Franchot honors Dudley-Eshbach and SU; praises Rutherford

Schaefer Award Presentation 2015

State Comptroller Peter Franchot was in Salisbury on Tuesday, presenting awards and touting fiscal moderation.

Franchot gave the 2015 William Donald Schaefer Helping People Award for Wicomico County to Dr. Janet Dudley-Eshbach, president of Salisbury University.

She was chosen, he said, for her commitment to the university and to higher education.

Eshbach was appointed the eighth president of Salisbury University in 2000, making her the first woman to hold that office. During that time, student enrollment increased 34 percent and SU has been nationally recognized for academic excellence.

Franchot honored the Salisbury Independent by giving Greg Bassett, editor, a proclamation recognizing the weekly newspaper for its one-year anniversary.

Speaking to the Independent, the comptroller praised Lt. Gov. Boyd Rutherford who is in favor of building schools for less money. A fine example, Franchot said, is the Monarch Global Academy, a public charter school for those in kindergarten to eighth grade, in Laurel, Md.

Perhaps the idea could be incorporated as a new West Salisbury School is planned, he said.

He said he and Rutherford like the idea of spending half as much for new schools by using steel instead of concrete, building to commercial standards and designing schools to last 50 years instead of 100.

Rutherford sat in for Gov. Larry Hogan at last week’s Board of Public Works meeting in Annapolis. It was the first time the lieutenant governor and comptroller shared the spotlight on the state’s chief panel.

“I like Boyd Rutherford a lot. He is especially interested in getting the job done, but not by hitting taxpayers up with every bell and whistle that costs money,” Franchot said.

The Monarch school has 500 students who are being educated in a nice-looking structure with the same programs as other schools. “The Wicomico County school board should check out Monarch,” Franchot said.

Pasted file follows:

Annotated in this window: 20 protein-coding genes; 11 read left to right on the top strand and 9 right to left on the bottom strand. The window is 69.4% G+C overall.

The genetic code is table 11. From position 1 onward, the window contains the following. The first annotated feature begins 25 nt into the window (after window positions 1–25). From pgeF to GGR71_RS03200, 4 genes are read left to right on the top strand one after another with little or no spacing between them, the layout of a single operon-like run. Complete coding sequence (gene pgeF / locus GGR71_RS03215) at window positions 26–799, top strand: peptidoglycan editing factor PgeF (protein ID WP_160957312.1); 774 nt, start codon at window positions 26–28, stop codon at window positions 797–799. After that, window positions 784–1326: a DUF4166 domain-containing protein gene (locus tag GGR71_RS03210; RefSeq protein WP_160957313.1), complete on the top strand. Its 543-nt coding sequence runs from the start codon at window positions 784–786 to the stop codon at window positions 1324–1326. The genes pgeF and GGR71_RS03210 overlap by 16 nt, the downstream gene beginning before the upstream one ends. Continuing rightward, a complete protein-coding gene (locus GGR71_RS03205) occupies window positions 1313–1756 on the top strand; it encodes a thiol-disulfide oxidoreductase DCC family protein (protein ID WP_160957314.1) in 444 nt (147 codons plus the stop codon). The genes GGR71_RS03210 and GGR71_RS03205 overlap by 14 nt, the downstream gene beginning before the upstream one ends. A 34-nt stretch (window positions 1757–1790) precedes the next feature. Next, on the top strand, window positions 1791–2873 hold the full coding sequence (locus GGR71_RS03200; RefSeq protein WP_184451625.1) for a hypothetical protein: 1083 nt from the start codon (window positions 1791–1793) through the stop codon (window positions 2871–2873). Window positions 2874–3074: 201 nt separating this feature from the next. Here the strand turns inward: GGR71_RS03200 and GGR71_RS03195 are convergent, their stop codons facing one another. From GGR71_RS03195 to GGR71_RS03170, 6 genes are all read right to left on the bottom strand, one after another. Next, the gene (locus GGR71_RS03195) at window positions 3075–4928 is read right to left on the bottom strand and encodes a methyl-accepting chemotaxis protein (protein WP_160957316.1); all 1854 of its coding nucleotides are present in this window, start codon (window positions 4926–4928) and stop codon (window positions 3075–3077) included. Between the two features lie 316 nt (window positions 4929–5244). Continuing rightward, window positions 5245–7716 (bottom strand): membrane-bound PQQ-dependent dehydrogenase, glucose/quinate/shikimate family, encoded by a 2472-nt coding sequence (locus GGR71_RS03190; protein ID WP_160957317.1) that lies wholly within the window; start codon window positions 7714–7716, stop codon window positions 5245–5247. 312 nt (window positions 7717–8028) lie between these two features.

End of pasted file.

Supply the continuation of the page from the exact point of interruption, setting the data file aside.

The comptroller said he was “very upset” to learn Gov. Hogan was diagnosed with cancer. “All Marylanders are in his corner,” he said, calling Rutherford, who will fill in for Hogan when he isn’t capable of working “a secret weapon.”

“Hats off to Gov. Hogan for selecting him,” he said.

He praised Salisbury University for being “an economic powerhouse that puts half a billion dollars a year into the local economy.”

As he chatted with constituents at the Salisbury Area Chamber of Commerce, a woman walked in saying a piece of tree bark flew into her eye as she was biking, and Franchot quickly went to her aid, looking closely at the eye.

“There is it. I see it,” he said about the speck of bark, directing her to the restroom to wash it.

“Salisbury,” he said, “is a very pleasant town. I’m glad to see the city and the county seem to be viewing themselves not as adversaries. They are working together.”

Also Tuesday, Franchot went to the Dorchester County Sheriff’s Office, where he bestowed a proclamation honoring officers’ commitment to serve and protect. He presented Maryland Hero Medallions to Sheriff James Phillips Jr. and Capt. Michael Rickwood.

In Talbot County, he toured the first phase of the 24,500-square-foot University of Maryland Shore Medical Pavilion, at the former Cadmus building in Easton.

The facility offers residents of the five-county region greater access to multiple health care specialties and services in one central location.

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